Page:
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Food Chem. 2015 Aug 1;180:77-85. doi: 10.1016/j.foodchem.2015.02.017. Epub 2015 Feb 11.

Influence of roasting conditions on health-related compounds in different nuts.

Author information

1
Friedrich Schiller University Jena, Institute of Nutrition, Department of Nutritional Toxicology, Dornburger Straße 24, 07743 Jena, Germany. Electronic address: wiebke.schloermann@uni-jena.de.
2
University of Applied Sciences, Department of Nutritional, Food and Consumer Studies, Marquardstraße 35, 36039 Fulda, Germany.
3
Friedrich Schiller University Jena, Institute of Nutrition, Bioactive Plant Products Research Group, Dornburger Straße 25, 07743 Jena, Germany.
4
Food GmbH Jena Analytik - Consulting, Orlaweg 2, 07743 Jena, Germany.
5
Friedrich Schiller University Jena, Institute of Nutrition, Department of Nutritional Physiology, Dornburger Straße 24, 07743 Jena, Germany.
6
Friedrich Schiller University Jena, Institute of Nutrition, Department of Nutritional Biochemistry, Dornburger Straße 25, 07743 Jena, Germany.
7
Investigation Unit-Laboratory, Thuringian State Institute of Agriculture, Naumburger Straße 98, 07743 Jena, Germany.
8
Friedrich Schiller University Jena, Institute of Nutrition, Department of Nutritional Toxicology, Dornburger Straße 24, 07743 Jena, Germany.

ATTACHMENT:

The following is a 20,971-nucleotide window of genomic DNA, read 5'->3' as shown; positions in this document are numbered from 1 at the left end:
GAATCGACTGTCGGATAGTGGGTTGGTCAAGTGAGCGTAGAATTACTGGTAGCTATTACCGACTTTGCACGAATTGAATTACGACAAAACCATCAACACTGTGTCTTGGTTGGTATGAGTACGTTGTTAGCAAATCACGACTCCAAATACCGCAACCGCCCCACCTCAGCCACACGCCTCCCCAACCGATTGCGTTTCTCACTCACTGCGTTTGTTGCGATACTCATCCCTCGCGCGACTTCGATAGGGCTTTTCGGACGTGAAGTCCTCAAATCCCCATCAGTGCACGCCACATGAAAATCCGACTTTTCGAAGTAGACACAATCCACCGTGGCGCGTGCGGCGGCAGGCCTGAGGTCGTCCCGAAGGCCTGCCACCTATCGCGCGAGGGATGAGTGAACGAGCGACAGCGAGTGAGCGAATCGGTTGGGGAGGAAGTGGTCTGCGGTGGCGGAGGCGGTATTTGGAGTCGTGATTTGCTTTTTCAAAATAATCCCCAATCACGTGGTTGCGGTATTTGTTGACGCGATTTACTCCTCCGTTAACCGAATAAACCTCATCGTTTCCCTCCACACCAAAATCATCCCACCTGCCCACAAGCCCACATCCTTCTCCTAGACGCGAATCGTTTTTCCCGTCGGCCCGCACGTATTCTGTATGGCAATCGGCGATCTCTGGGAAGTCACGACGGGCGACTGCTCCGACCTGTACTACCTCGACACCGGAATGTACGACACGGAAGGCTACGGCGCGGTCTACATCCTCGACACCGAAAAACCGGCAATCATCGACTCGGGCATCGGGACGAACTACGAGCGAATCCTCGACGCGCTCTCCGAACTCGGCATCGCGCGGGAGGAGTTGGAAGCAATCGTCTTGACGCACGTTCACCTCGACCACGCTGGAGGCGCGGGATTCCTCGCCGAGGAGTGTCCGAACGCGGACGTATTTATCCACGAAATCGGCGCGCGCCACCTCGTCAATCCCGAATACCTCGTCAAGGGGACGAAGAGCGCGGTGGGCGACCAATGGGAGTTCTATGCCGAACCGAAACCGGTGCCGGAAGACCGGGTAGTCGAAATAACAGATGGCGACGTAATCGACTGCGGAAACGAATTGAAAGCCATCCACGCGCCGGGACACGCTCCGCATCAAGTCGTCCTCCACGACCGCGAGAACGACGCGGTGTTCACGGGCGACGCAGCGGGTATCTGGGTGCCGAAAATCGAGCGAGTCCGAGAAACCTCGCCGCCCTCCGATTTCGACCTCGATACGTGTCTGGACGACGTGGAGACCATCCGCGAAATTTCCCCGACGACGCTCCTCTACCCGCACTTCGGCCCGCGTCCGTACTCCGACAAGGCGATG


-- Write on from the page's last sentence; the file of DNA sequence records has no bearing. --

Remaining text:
Abstract

Due to their health-beneficial ingredients the consumption of nuts can contribute to a healthy diet. The composition of hazelnuts, almonds, macadamia nuts, pistachios and walnuts regarding health-promoting and potentially harmful compounds was examined before and after roasting under different time and temperature conditions. Fatty acid compositions were not affected by roasting. Malondialdehyde increased with higher roasting temperatures (17-fold in walnuts). Levels of tocopherol isomers were reduced after roasting (α-T: 38%, β-T: 40%, γ-T: 70%) and hydrophilic antioxidant capacity decreased significantly in hazelnuts (1.4-fold), macadamia nuts (1.7-fold) and walnuts (3.7-fold). Increasing roasting temperatures supported the formation of significant amounts of acrylamide only in almonds (1220 μg kg(-1)). In general, nuts roasted at low/middle temperatures (120-160°C) exhibited best sensory properties. Therefore, desired sensory quality along with a favourable healthy nut composition may be achieved by roasting over a low to medium temperature range.

KEYWORDS:

Acrylamide; Antioxidant capacity; PUFA; TBARS; Tocopherol

PMID:
25766804
DOI:
10.1016/j.foodchem.2015.02.017
[Indexed for MEDLINE]

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